13 September, 2004

Hugo vs. Dostoevsky, rounds 2 and 3

I've put it off long enough, mostly because I can't seem to force myself to read Hugo, and it doesn't seem fair to talk too much about him if I can't complete even one of his novels, whereas by now I've read four of Dostoevsky's.

Nevertheless, lately I've been reflecting on how the two take different approaches to female characters and to salvation. I'll try to be brief, partly because I don't want to bore anyone, but also because I really don't want to talk too much about something I know very little about. Here I'm more interested in readers' thoughts and comments.

Round 2: Female characters
Here I am definitely in trouble with Hugo, because (again) I haven't read very much of his work.

A feminist math professor of mine once said she didn't like Disney movies because the man always rescues the woman, or the woman always needs a man for romantic reasons, and this conditions women to wait for a prince charming who will rescue them from their problems, instead of taking care of themselves.

Whether you agree with her premise or not, it's not an inaccurate description of classical Disney films. That's stayed in my mind ever since, and it's frightening how Hugo is most certainly a Disney-style author: Jean Valjean first rescues Fantine, then Cosette. In the latter's case, her worst nightmare is the Thenardiess, who eerily resembles the wicked witches of Disney-style movies.

I am informed by an anonymous gentleman who posted to my first comparison of the two authors that

The digressions sure are onerous sometimes, and they seem to get weightier and less interesting as the book progresses. (Just wait until he starts going on about romantic love!)
This is not exactly something I'm going to look forward to.

I wouldn't write about this, but I realized a few days ago that Dostoevsky is completely different, "enlightened" even, if you such a term can be applied to a rabid conservative (and I'm not going to argue that it generally can). But consider the following examples of leading women in Dostoevsky's novels:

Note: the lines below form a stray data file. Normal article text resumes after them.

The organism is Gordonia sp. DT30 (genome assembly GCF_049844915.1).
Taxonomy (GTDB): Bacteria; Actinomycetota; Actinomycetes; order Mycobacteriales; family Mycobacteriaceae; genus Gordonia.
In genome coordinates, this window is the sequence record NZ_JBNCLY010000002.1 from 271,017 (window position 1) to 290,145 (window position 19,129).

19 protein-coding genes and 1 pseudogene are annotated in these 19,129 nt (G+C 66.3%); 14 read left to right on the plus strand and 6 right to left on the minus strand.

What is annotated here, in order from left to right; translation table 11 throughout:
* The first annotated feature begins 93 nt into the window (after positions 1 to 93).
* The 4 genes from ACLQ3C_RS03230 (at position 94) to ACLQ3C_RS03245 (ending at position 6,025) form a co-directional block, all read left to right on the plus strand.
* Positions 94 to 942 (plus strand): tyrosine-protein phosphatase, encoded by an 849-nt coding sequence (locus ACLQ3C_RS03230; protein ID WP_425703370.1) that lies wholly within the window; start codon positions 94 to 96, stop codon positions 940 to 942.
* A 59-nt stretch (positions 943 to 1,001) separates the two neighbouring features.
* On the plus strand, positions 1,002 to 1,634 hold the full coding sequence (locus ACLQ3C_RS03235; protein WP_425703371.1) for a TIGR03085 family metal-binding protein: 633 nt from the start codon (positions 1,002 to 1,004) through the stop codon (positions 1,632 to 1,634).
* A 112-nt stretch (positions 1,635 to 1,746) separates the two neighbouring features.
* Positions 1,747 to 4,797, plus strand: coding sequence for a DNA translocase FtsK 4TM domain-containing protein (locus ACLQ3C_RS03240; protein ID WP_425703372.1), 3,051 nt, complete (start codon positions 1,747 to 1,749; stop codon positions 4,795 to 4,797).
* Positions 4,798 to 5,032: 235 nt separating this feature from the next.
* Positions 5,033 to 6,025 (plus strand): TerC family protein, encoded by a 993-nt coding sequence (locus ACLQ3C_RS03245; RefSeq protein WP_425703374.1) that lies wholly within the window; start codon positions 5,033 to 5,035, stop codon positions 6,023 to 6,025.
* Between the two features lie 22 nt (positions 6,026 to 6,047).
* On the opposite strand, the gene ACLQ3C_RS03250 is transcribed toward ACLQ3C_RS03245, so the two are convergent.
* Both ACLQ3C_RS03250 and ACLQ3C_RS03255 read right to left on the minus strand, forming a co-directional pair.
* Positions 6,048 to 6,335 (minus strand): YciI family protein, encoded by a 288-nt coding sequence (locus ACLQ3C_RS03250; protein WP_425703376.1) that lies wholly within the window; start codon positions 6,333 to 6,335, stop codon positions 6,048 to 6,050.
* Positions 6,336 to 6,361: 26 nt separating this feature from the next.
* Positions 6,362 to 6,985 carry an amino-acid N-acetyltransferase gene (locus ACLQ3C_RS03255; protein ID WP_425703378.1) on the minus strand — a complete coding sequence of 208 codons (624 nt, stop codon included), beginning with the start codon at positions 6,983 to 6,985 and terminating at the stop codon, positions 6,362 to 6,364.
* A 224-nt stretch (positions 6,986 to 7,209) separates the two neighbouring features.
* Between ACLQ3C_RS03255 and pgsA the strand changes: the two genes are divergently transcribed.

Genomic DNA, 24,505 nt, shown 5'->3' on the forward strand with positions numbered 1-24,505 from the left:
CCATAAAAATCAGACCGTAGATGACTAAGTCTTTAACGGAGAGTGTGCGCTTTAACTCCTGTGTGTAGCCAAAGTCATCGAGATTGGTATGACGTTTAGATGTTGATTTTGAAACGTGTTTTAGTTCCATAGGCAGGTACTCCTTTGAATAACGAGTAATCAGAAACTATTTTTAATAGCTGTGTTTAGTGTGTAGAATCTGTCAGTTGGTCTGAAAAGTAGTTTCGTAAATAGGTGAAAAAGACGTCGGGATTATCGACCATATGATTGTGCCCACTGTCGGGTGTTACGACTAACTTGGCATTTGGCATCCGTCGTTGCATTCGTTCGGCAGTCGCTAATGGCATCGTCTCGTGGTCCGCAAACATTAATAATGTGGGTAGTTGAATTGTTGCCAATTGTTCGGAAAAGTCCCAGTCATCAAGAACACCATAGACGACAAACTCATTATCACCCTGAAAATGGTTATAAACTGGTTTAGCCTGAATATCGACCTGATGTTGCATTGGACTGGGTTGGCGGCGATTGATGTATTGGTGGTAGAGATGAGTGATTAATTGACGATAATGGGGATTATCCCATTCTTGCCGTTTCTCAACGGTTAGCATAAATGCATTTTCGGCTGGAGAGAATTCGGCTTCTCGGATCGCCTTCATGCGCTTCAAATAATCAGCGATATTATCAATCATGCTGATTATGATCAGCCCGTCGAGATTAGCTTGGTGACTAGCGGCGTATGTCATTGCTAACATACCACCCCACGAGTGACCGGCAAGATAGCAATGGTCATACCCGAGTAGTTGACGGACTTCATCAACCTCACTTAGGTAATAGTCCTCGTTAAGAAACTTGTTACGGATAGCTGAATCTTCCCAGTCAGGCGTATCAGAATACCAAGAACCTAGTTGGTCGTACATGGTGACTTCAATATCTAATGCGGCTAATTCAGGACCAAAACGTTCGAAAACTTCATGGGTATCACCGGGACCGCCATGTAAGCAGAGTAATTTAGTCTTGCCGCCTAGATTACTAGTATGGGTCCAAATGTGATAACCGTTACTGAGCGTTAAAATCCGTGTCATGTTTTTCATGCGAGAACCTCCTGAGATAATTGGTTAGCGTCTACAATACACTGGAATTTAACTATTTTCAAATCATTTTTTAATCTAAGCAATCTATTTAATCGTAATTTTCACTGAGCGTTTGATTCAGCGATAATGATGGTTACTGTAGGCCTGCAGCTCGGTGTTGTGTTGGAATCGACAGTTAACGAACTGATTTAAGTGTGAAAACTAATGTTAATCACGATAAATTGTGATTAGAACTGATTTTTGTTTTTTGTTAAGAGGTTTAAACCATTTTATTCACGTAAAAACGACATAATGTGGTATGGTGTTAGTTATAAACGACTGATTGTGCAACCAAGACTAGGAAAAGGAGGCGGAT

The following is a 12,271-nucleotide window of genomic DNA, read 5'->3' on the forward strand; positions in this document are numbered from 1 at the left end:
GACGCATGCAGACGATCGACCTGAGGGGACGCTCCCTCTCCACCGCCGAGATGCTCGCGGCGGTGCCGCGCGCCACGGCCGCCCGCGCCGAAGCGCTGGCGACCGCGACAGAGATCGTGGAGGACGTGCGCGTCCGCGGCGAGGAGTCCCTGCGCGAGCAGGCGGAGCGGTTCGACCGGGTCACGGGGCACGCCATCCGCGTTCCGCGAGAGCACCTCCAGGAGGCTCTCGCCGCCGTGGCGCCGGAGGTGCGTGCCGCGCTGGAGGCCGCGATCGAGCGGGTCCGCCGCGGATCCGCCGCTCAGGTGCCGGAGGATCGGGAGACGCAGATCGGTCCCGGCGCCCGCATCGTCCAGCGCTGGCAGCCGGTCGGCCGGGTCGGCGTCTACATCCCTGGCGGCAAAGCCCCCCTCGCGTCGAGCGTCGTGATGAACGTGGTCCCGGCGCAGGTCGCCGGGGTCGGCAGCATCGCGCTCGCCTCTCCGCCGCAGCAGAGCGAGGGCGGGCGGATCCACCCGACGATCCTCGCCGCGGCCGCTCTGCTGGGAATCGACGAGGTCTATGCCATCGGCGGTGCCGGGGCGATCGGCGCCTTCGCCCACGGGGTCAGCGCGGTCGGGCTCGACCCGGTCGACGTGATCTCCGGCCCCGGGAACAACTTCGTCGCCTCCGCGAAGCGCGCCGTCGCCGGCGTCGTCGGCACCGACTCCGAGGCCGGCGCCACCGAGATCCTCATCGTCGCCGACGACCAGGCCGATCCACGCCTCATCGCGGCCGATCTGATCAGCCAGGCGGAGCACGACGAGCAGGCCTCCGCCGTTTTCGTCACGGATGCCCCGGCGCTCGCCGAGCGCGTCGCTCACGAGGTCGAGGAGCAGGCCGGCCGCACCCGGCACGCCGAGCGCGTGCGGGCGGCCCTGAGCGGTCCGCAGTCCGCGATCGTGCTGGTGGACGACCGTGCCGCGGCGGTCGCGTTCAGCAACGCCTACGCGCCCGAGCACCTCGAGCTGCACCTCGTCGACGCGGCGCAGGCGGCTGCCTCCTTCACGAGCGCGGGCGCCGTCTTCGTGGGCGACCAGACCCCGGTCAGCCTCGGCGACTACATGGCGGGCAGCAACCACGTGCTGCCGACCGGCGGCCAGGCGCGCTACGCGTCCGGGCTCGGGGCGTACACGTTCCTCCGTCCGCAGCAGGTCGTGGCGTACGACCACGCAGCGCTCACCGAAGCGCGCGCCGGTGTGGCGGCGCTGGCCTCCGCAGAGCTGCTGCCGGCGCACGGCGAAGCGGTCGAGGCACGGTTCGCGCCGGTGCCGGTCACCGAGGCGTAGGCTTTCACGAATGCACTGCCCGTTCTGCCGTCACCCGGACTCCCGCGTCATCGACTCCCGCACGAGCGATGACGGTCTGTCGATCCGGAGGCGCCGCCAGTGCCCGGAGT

• In Crime and Punishment it is the Christian prostitute Sonia who saves Raskolnikov.
  • In The Idiot, prince Myshkin tries to save Nastasya from Rogozhin, and fails: the latter two end up dead, and Myshkin ends up as, well, a raving idiot.
  • In Demons, one could argue that the "leading" women are minor characters who need men, but for the facts that (a) there aren't any leading women, and (b) all the leading men end up dead, in prison, or in flight. In any case one of the leading men (Stepan Trofimovich) has spent nearly his entire life living off the patronage of a widowed friend, Varvara Petrovna Stavrogin, whom he loves and wishes would love him back, sending her daily emotional letters, whereas she finds the notion offensive, and tries to arrange his marriage with another woman.
  • It's been too long since I've read The Brothers Karamazov, but I don't recall finding the old "man rescues helpless woman" routine. More likely the opposite, although I can't at the moment find what I recall.
Round 3: Salvation
What saves man? What does man need more than anything else?

Both Hugo and Dostoevsky lived in countries, and addressed situations, where there was incredible poverty and misery, and where the rich and powerful frequently abused their power to increase the misery of the poor.

Hugo believed in God, but only vaguely as far as I can tell. For Hugo, charity is more important than Christ. He repeats throughout Les Misérables that if the poor received an education, and if they received the basic starting capital necessary, they would certainly rise above their conditions. An education would teach them what was right and what was wrong, and surely they would live by that and never sin again. Of course, Hugo granted that human justice ensure that people were treated fairly. Classic example: Jean Valjean.

Contrast this to Dostoevsky's well-educated men: Crime and Punishment's Raskolnikov; The Idiot's Rogozhin; Stepan Trofimovich and the conspirators of Demons; and Ivan Karamazov. These are at best laughable characters; more likely men possessed with a demonic idea of superiority.